@wildmanMay 29, 2008 at 10:49 pm #1435701
@jcarter1Locale: Pacific Northwest
I just left for the weekend, but I'll get photos posted when I return.
Indeed the GoLite pole diameter is a little thicker than these CF poles. It fits perfectly on the bottom section of my Black Diamond poles, but since they are 3-section, I can't fully close the umbrella. My solution was to wrap some black electrical tape around the section that holds the umbrella secure. Just a few times around gave it the perfect diameter, and also makes it grippy for a really secure fit.
Re: TiGoat poles: shouldn't you be able to slide the Umbrella onto the lower pole by pulling the two pole pieces apart? No need to slide it over the tip.
Being able to get the umbrella over a non-adjustable pole like the BMW Stix PRO would be the holy grail setup, since when not in use, the Umbrella could be slid up to near the grip, allowing for a much better swing when not in use. With my setup the Umbrella is stored on the bottom half, which adds a lot of weight the the swing. It's fine for intermittent storage, such as on-and-off rain or when approaching a section of thick trees. But for longer storage, such as a long ascent or descent where both poles are needed, I would probably remove the umbrella and stow it in my backpack. Having the Umbrella higher up the shaft during storage would mean I could permanently leave the umbrella on the pole.
Again, I'll post images when I return. Stay tuned…Jun 30, 2008 at 8:14 pm #1440936
I owned a GoLite regular dome umbrella for years which never failed in all types of weather. I purchased a Chrome Dome within the last year for supposedly more UV protection. Within one year the fabric separated from the struts in two spots leading to, of course, much less effectiveness. Thus far, GoLite has not answered my questions about repair/guarantee, etc. An umbrella in the backcountry has become an indispensible item but would not recommend the Chrome dome at this point…stick with the regular dome which I think provides both water, UV protection and virtual weightlessness.Jun 30, 2008 at 9:49 pm #1440949
@foundLocale: Sacramento, CA
I've broken two chrome domes in the wind. Each time because I thought that it wasn't really windy enough to put it away, then bam! a gust flipped it and broke it.Jul 4, 2008 at 4:06 pm #1441540
it looks goofy as all get out but it is light , cheeeep and works. google trick or novelty head umbrellas. they attach ,(fit arround the head) are funny colors and have to be modified (some elastic tape worked) for my big head. no handle. the gnome of blue islandJul 4, 2008 at 4:09 pm #1441541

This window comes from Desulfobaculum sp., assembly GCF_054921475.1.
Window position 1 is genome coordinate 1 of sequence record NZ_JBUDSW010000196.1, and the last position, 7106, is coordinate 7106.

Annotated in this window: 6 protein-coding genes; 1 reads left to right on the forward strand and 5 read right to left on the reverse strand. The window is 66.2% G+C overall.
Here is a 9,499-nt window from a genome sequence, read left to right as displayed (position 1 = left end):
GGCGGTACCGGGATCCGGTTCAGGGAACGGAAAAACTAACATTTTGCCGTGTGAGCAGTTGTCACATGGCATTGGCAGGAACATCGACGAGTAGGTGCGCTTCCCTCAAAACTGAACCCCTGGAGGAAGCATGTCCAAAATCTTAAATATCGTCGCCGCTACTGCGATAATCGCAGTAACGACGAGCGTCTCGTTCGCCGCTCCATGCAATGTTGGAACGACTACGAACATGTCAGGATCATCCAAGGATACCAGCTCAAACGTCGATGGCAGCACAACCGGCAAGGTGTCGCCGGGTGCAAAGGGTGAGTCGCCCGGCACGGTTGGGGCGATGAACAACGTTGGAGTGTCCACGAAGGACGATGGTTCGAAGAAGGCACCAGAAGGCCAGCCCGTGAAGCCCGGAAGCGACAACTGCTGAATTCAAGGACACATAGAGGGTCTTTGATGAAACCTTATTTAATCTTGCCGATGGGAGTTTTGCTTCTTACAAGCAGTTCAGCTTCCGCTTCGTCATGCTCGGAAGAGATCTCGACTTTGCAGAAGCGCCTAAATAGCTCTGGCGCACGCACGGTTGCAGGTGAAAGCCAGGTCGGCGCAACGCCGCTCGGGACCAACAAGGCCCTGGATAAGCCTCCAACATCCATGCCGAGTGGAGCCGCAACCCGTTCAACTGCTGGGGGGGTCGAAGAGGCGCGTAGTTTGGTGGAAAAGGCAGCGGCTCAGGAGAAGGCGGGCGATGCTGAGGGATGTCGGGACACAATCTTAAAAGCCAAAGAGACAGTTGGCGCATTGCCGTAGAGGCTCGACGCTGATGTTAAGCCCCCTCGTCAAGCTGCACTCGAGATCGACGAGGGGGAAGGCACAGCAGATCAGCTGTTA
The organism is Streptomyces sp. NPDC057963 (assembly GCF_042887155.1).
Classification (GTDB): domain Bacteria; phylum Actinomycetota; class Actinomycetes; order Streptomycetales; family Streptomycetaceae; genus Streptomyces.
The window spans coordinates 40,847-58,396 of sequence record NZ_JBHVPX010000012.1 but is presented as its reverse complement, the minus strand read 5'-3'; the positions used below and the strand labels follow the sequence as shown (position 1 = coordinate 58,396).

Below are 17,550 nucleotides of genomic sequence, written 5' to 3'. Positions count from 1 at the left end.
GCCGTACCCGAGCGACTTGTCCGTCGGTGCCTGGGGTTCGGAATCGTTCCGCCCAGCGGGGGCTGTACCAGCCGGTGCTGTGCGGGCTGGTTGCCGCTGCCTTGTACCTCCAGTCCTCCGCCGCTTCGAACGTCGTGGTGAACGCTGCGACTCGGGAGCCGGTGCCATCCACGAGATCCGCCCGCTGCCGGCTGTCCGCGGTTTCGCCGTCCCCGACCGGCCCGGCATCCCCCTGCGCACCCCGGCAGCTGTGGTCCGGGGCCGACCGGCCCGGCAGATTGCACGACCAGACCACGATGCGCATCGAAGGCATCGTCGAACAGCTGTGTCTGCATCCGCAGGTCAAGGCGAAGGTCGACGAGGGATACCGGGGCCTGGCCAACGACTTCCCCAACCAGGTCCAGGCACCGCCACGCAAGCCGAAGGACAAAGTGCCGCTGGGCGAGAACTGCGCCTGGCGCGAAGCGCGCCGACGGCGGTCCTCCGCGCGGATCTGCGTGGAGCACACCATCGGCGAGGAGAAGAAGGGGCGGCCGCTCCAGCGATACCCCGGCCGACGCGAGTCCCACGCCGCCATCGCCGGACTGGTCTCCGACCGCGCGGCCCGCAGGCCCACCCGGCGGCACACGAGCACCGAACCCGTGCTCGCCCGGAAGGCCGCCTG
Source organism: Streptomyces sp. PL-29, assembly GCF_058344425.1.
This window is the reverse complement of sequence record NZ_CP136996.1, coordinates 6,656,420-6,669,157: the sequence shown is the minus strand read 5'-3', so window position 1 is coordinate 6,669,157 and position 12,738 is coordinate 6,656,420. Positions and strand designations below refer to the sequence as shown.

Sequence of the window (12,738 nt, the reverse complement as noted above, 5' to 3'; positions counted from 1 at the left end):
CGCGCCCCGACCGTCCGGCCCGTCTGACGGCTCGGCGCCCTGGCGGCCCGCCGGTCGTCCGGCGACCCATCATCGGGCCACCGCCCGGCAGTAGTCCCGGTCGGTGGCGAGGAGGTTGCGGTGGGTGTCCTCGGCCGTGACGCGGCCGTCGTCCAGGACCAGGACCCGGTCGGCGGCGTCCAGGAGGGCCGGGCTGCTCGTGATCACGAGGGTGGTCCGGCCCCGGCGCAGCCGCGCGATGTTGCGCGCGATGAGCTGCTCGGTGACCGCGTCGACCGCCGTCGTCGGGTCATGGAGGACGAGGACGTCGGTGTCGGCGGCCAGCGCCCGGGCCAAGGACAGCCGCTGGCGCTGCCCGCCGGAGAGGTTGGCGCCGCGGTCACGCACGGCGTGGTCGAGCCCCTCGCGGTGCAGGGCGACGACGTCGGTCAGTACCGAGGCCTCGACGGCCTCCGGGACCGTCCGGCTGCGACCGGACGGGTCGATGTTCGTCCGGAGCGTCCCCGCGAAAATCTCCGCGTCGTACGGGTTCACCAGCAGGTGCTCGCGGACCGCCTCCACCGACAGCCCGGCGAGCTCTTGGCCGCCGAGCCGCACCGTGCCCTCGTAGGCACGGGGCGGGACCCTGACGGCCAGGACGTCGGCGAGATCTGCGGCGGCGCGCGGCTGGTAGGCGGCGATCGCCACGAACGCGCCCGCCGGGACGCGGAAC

ps, you of course can use your treking poles while wearing your umbrella, light too!May 11, 2009 at 3:11 am #1500478
Someone on an old 2006 thread said the following about the Montbell umbrella:
"I checked out the Montbell umbrella in their Boulder store and you have to manually straighten every rib to open it and manually break it down (every rib) before closing."
Is this still the case? Is the montbell umbrella annoying to use? I am tossing up between the montbell and the golite. Obviously would like to go as light as possible, but not if I am sacrificing usability or wind-worthiness.
Can anyone who has used both comment? What do you get for your extra couple of ounces with the Golite?May 11, 2009 at 4:50 am #1500479
Miguel ArboledaBPL Member
@butukiLocale: Kanto Plain, Japan
I've been using the Montbell umbrella since 1993, buying six iterations of it every time one wore out or got lost. It's the only umbrella I use. You don't have to manually break down the ribs each time. Where in the world did that idea come from??? It's not automatic, but it's no different from any other simple folding umbrella I've used before. You do have to carefully fold the webbing when stowing the umbrella away, but you have to do that with automatic umbrellas, too.May 11, 2009 at 6:05 am #1500483
@pbrown19Locale: Traverse City MI
With the montbell "trekking" model umbrella, you do have to manually unsnap all the support struts to fold it back up. I had one of these umbrellas and was less then pleased with the durability of it… It completely broke after a very slight wind came in while testing it. In the future I will be looking for a sturdier model.May 11, 2009 at 6:18 am #1500489
@bryanuwLocale: Pacific Northwest
I picked one up recently and have been impressed with it so far. You do have to manually snap the ribs into place every time but only if you want the umbrella to be completely closed and compact. The other option that I often use is to keep the ribs fully extended and close the umbrella making sure to tuck the tips into the handle for secure storing. I figure this also allows the umbrella to dry quicker in between uses.
As far as the durability is concerned, I have no qualms with its ability to withstand gusts and fairly strong winds. It may feel a bit flimsy but so far it has performed well.May 11, 2009 at 11:50 am #1500563
John S.BPL Member
Get a birdiepal instead or even Golite over Montbell.May 11, 2009 at 12:09 pm #1500567
@sdwhiteyLocale: Smoky Mountains
I think Snow Peak has the best umbrella in terms of the tradeoff between weight, strength, and coverage.